A colour filled evening

I had a rare and wonderful serendipity experience last night.

The annual Resene Colour Awards were on, and as the office had not made a submission this year, I thought the least I could do was wear my yellow leather jacket for the occasion.

Years ago Dulux had a similar function. The MC on that occasion was Gary McCormack ,who lambasted the guests for all wearing black at a Colour Awards event.

One of Billy Connolley’s memorable lines is ‘there are some people who think that black and white are colours’. Most architects and most German Car manufacturers think they are.

So back to my jacket. It approximates Resene colour Corn.

After the various categories were presented the MC announced an inaugural ‘lifetime achievement award’, and proceeded to describe the 40 year career of a certain person, who turned out (huge huge surprise ) to be me.

My jacket made my unprepared speech credible, and I am genuinely thrilled and delighted.

Colour is a fundamental philosophy with me. I buy cars, on the basis of their colour. I try to use colour to be a no-cost joyful contribution in beige environments .

Colour however is not a ‘free for all’ It must be controlled. It is this difficulty of control that causes timid people to avoid colour decisions.

Looking to nature is a pretty good start as to the use of colour.

The colours of big areas of nature such as sky, sea, or land generally are not as intensely coloured as the less frequent, more mobile and smaller areas of nature, such as sunsets, birds and flowers respectively.

Extrapolating this principle to say cities, you would expect cars and people and billboards to be more vibrant points of colour than the background buildings, streets and footpaths that they are set amongst.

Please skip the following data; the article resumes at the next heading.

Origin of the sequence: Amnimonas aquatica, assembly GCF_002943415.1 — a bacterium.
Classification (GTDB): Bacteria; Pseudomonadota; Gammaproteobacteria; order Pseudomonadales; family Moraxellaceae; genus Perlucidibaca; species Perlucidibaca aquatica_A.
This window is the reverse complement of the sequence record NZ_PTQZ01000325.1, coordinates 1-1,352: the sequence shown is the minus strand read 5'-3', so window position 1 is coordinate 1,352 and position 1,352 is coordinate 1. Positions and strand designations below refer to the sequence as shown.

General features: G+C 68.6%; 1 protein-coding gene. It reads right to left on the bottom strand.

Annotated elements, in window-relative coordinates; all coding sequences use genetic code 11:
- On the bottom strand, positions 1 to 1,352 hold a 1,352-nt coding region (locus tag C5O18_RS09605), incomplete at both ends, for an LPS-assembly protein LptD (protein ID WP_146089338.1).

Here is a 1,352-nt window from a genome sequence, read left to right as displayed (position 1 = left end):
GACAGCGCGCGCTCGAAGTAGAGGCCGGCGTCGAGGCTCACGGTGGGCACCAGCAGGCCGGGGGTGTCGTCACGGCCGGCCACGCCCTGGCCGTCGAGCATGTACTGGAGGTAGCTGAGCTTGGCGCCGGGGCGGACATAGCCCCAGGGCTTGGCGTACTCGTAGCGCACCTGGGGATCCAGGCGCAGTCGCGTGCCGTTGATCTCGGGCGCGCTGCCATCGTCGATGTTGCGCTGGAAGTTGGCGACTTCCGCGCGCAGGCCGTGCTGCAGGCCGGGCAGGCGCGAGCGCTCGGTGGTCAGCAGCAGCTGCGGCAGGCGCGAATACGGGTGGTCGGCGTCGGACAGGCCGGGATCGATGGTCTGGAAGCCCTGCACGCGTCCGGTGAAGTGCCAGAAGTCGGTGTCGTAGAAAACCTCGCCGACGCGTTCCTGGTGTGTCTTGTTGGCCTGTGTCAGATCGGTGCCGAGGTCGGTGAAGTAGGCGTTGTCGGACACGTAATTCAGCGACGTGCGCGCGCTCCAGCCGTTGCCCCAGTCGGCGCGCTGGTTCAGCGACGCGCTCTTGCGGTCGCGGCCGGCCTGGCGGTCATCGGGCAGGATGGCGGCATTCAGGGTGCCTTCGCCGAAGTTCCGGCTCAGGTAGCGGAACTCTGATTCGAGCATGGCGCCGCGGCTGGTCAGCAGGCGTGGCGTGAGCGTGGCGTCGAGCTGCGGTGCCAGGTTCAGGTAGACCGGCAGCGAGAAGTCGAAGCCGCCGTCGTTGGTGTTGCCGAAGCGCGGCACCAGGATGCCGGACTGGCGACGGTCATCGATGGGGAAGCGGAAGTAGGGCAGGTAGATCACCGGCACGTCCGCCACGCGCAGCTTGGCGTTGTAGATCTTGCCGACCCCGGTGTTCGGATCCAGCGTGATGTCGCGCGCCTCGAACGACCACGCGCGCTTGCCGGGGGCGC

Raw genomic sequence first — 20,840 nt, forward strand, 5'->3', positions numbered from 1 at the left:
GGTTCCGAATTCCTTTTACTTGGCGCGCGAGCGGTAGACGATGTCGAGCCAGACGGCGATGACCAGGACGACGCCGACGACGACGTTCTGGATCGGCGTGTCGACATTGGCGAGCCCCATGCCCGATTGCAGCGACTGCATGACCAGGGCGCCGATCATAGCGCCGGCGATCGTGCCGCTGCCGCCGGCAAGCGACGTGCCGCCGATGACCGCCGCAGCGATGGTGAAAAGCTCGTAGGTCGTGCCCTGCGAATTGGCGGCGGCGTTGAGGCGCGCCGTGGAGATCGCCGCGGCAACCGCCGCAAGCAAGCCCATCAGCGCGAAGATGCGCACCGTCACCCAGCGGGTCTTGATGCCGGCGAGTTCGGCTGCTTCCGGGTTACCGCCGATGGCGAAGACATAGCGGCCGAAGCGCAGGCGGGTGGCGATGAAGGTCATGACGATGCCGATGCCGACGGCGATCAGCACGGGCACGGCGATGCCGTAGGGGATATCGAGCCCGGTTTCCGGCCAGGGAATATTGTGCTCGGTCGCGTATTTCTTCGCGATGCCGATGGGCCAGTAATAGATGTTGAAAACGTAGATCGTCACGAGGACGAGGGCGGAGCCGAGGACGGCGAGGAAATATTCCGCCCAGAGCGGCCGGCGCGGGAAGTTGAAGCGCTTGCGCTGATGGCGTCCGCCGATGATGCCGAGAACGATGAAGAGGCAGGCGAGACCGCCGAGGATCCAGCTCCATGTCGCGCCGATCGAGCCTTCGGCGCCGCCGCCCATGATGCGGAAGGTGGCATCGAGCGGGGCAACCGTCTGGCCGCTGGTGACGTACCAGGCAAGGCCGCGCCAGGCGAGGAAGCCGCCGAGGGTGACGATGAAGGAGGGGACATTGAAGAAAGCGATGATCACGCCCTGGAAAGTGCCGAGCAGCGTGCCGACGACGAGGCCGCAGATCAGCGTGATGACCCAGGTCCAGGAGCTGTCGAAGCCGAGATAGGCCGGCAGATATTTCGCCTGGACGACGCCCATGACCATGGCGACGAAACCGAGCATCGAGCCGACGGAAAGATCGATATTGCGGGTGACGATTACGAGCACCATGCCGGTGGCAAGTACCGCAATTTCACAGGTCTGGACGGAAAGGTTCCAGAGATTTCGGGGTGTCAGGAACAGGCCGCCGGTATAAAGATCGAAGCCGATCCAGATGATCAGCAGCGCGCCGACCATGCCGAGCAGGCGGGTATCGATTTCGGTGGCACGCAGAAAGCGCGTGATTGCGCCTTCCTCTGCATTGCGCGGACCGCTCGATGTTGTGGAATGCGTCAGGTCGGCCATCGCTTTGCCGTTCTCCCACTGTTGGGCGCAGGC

Imagine the reverse with the larger background setting brightly coloured, with the smaller objects, be they cars, people or billboards, coloured beige.

This would somehow be anti-nature and plain wrong.

Colour should accentuates points of interest, and should be used to create interest.

It should be another layer of visual experience. I would rather, for example, paint one wall of a room apple green and the other walls white, than paint the walls a pastel green.

The bright wall reflects itself actively around the white room in different light conditions, where the pastel room is flat and sterile.

Colour communicates and individualises.

There is a story told in Italy, by tour guides, that the wonderfully coloured houses of say Portofino, were not so for the purpose of creating jigsaw puzzles (although they do ) but so that drunken fishermen returning from a long day at sea, could recognize their individual homes.

Colour is a very personal matter,but we shouldn’t be afraid. We should embrace and not reject it.